ASKING a band how they should be described is a question that can be greeted with anything from disdain to downright panic.

‘Genres are for journalists’, I’ve been told more than once.

When I try my luck with Everything Everything bassist Jeremy Pritchard, the response is slightly different.

Basically, anything but ‘Indie’. Or at least, what Pritchard feels Indie has become.

Once synonymous with bands like the Libertines and Strokes, he feels the genre has become a label, ‘a way to sell jeans’.

“Grown out of the success of these bands, suddenly being Indie became a dress sense, a way of being cool,” he said.

“I’m not a snobby musician but it became so the songs and music didn’t matter, which was really sad - it didn’t mean anything.”

Don’t even get him started on X-Factor.

“People go on who are desperate to be famous, they have no interest in creativity, song writing or music - they just want to be on TV.”

Pritchard believes Everything Everything are a ‘reaction’ to mainstream dilution, fresher than the clique, if you will.

Sometimes described as math rock and compared with contemporaries like Alt-J, Pritchard begs to differ.

Still a pop band, he says, but one that is determined to break from the stereotype.

Armed with synthesisers, falsetto vocals, and influenced by dance music and RNB, standing out never looked in doubt.

“Having three vocals was an easy way to look different straight away,” said the 28-year-old.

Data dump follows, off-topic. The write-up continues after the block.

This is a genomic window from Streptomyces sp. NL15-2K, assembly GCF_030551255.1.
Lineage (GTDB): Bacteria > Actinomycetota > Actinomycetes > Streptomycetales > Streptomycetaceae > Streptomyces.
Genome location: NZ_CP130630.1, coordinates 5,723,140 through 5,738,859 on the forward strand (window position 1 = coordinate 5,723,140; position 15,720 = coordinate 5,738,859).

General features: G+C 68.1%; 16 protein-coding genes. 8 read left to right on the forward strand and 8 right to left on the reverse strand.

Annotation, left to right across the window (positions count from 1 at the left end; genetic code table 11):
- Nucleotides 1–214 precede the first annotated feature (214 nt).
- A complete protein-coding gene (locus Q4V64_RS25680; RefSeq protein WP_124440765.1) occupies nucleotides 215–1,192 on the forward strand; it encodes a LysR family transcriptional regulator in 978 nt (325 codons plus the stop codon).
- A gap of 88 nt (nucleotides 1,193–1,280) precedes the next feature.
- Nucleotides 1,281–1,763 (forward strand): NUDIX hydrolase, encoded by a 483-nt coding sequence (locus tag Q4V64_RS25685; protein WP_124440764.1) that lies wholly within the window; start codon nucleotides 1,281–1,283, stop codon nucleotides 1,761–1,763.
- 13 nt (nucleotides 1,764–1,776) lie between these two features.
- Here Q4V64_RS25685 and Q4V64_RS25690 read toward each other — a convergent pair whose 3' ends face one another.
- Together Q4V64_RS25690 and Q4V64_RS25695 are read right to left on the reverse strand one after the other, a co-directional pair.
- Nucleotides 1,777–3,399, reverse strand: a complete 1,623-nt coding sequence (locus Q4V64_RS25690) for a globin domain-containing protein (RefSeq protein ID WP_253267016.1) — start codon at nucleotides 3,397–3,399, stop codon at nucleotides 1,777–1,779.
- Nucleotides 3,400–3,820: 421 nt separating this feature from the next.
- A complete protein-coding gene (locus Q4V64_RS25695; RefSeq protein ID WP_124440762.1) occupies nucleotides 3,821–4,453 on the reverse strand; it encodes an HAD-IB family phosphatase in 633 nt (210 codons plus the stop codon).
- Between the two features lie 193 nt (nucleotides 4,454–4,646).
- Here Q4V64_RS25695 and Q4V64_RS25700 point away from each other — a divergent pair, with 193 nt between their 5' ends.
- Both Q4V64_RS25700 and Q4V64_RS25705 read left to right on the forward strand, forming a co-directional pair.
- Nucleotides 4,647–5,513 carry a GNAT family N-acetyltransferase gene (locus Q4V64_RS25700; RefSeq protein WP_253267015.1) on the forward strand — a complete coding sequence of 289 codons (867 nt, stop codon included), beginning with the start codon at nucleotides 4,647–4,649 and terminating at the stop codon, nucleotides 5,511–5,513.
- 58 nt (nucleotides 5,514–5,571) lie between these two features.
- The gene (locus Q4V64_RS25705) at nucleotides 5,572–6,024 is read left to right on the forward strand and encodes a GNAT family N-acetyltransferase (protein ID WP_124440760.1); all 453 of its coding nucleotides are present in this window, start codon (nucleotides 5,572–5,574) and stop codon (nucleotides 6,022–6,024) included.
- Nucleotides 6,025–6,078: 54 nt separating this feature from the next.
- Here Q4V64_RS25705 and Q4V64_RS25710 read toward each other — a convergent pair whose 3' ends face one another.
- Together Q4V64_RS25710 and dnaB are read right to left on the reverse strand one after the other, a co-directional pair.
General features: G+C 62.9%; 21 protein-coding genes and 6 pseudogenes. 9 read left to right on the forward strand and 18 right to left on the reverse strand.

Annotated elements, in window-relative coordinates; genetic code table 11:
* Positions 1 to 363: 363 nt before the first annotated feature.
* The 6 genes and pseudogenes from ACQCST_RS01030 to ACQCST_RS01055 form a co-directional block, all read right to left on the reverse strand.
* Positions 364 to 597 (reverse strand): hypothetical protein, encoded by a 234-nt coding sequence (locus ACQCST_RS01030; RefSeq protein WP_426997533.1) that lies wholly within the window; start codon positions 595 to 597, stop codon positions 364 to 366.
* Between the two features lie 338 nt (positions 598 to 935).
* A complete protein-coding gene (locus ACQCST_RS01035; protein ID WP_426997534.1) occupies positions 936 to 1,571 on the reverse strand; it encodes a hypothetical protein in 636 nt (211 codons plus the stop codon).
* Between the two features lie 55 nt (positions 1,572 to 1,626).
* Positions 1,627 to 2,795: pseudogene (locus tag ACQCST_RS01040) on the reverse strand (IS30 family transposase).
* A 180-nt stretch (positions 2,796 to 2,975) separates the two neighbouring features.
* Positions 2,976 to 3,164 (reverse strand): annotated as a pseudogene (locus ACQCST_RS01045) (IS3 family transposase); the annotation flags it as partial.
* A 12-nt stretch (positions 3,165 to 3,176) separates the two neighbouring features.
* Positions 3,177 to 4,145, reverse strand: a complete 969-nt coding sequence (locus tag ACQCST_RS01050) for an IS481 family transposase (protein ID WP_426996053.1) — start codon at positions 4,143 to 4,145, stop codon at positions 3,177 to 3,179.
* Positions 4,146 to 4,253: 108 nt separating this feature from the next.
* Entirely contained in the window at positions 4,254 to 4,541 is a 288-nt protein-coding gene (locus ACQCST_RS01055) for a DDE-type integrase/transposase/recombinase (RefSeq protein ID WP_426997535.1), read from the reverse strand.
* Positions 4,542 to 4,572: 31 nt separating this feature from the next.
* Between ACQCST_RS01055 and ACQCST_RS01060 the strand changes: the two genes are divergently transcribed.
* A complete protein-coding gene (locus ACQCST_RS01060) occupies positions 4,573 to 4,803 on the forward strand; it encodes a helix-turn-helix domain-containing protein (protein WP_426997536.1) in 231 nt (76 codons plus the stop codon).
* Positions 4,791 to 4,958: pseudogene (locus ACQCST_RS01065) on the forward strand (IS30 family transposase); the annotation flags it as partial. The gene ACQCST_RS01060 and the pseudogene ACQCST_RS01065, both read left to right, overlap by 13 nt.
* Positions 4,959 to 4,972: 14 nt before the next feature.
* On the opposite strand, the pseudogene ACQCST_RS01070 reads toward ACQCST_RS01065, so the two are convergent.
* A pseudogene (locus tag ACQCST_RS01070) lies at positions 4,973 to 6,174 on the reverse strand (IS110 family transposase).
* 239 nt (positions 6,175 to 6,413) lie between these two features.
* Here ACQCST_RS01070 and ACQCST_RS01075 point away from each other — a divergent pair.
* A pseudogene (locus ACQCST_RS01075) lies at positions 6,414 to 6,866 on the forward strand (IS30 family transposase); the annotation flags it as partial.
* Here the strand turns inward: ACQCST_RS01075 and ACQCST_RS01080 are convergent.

“Everything has to be remarkable in some way and we want to appear original using words and alliteration.

“Really, we don’t know where we fit in and I think that makes us more successful.”

Everything Everything formed in 2007 when Pritchard met lead singer Jonathan Higgs (‘a genius’, he says) when they both studied music at Salford University.

Higgs was in the process of ‘forming a dream team’, and the foundations of Everything Everything fell into place.

School friends from his hometown of Northumberland - drummer Michael Spearman (‘very cerebral’) and guitarist Alex Niven (‘a gifted musician’) - were drafted in by Higgs.

Living together in a shared house in leafy Didsbury, Manchester, a basement flat was used to thrash out their first offerings, with early influences including the Futureheads.

“I remember thinking everyone was the best on that particular instrument I had ever seen,” said Pritchard.

“And, neighbours will tell you, we all played a lot.”

First single ‘Suffragette Suffragette’ followed in 2008, before Niven (who can do a Rubix cube in 10 seconds after working out the algorhythm, according to Pritchard) left.

He was replaced by Guernsey-born guitarist Alex Robertshaw.

Debut album ‘Man Alive’ was released nearly two years later, charting at number 17 to the sound of critics’ applause.

Pritchard calls it ‘insane’, a record in which the Mercury Prize nominees worked out their identity.

Love, life, loss and death are covered. And, er, climate change.

“Everything in our lives that lead up to that point was in that album.

“It was right in such a confusing way.”

Circa January this year, second album Arc, and a change in approach. ‘Simplified’ as Pritchard puts it.

“We just wanted it to be easier for people to understand - it’s just as emotional, but put forward more simply.”

Tracks ‘Cough Cough’, ‘Kemosabe’, ‘Duet’ and ‘Don't Try’ were released as singles, with no further releases expected from Arc.

The band havestarted on a nationwide tour with gigs in Manchester and Liverpool on the way. Three new songs could feature.

But after six years together, what’s it like for Pritchard and the others, touring and spending so much time in each other’s company?

“We’re a dysfunctional group of people in their mid to late twenties.

“So basically, we drink a lot.”